Perspective of a Graduate

By Leslie Min, 2017 UTP Graduate

Hi, I’m Leslie, an exuberant individual who loves to joke around and laugh. I’m currently seventeen years old and finishing up my second year at UBC Science. The UBC campus location for Transition makes it a convenient place to visit and during the year I enjoy opportunities to return to this old, wooden building which I consider my second home:  the chatter-filled hallways lined with exorbitant projects and artwork, the exciting classes replete with hilarious stories and dumbfounded expressions, and above all, my beloved teachers and classmates. The experiences I had in this program have changed me in ways I never imagined possible resulting in both confidence and dedication to my academic goals, skills to produce good quality work, and heightened curiosity about what I can pursue and create with my life.

But our journey through Transitions wasn’t just one of happiness. My classmates and I shed our share of tears of frustration and disappointment, suffering from bad habits and lack of time management and organization skills.  We stayed up long, unpalatable nights to finish assignments, tried to find motivation when we didn’t have any, and battled with doubts and the rigour of a workload that we had never before encountered. How we managed to pull through was neither by miracle or magic, but rather through hard work and the support we gave to one another. We were all for one. Every time someone was suffering or feeling lost or alone, someone offered loving support and genuine understanding. There were many occasions of late nights we spent studying together via social media. When one of us was losing confidence and feeling overwhelmed, the rest of us would tell him or her: “You can do it; I believe in you”. That mutual and reciprocal support helped us tremendously in our journey of learning and development during Transitions, and we are still supporting each other although it is, two years since we graduated.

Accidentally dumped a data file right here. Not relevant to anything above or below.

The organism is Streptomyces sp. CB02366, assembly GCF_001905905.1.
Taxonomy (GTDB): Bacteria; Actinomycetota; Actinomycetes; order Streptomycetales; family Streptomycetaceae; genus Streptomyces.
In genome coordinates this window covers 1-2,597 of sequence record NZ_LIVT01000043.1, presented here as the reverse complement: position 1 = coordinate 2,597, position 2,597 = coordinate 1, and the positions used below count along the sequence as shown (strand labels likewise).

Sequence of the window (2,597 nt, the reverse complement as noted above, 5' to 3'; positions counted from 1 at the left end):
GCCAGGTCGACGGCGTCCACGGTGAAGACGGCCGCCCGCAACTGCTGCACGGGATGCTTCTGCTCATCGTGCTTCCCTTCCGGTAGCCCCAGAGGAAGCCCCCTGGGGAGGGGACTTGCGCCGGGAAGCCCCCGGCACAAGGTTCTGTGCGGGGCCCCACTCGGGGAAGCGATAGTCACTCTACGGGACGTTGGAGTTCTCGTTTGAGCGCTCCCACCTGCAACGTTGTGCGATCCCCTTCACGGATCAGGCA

Despite the difficulties inherent in the program, everyday life in Transition was as enjoyable as life could possibly be. Every morning, I walked into the building with a smile and was greeted warmly by any number of students chatting in the lounge. Classes were always filled with excitement and hysterical laughter as we found new connections and understandings and created our own bizarre perspectives. During breaks and lunch, people would be messing around with each other, begging for food and stationary, and chatting and laughing in the pure delight of each other’s company. Sometimes when the school day ended I would be tired and think “Finally, time to go home”.   But most of the time my thought was “Aww, too bad it’s time to go home!” because I loved being here with everyone so much.

I will never forget the wonderful people I’ve met in Trans as long as I live. We aren’t just a community; we’re family. I’ve made so many great friends in this program and shared so many wonderful experiences with all of them. All the pranks we pulled, the hilarious mistakes we made, the engaging classes we took together, the Model UN conferences and Reach tournaments we competed in, the exciting times we had at recreation, the amazing trips we’ve been on together, and all the happiness we shared, I will always cherish deep in my heart, for they are now a part of who I am.

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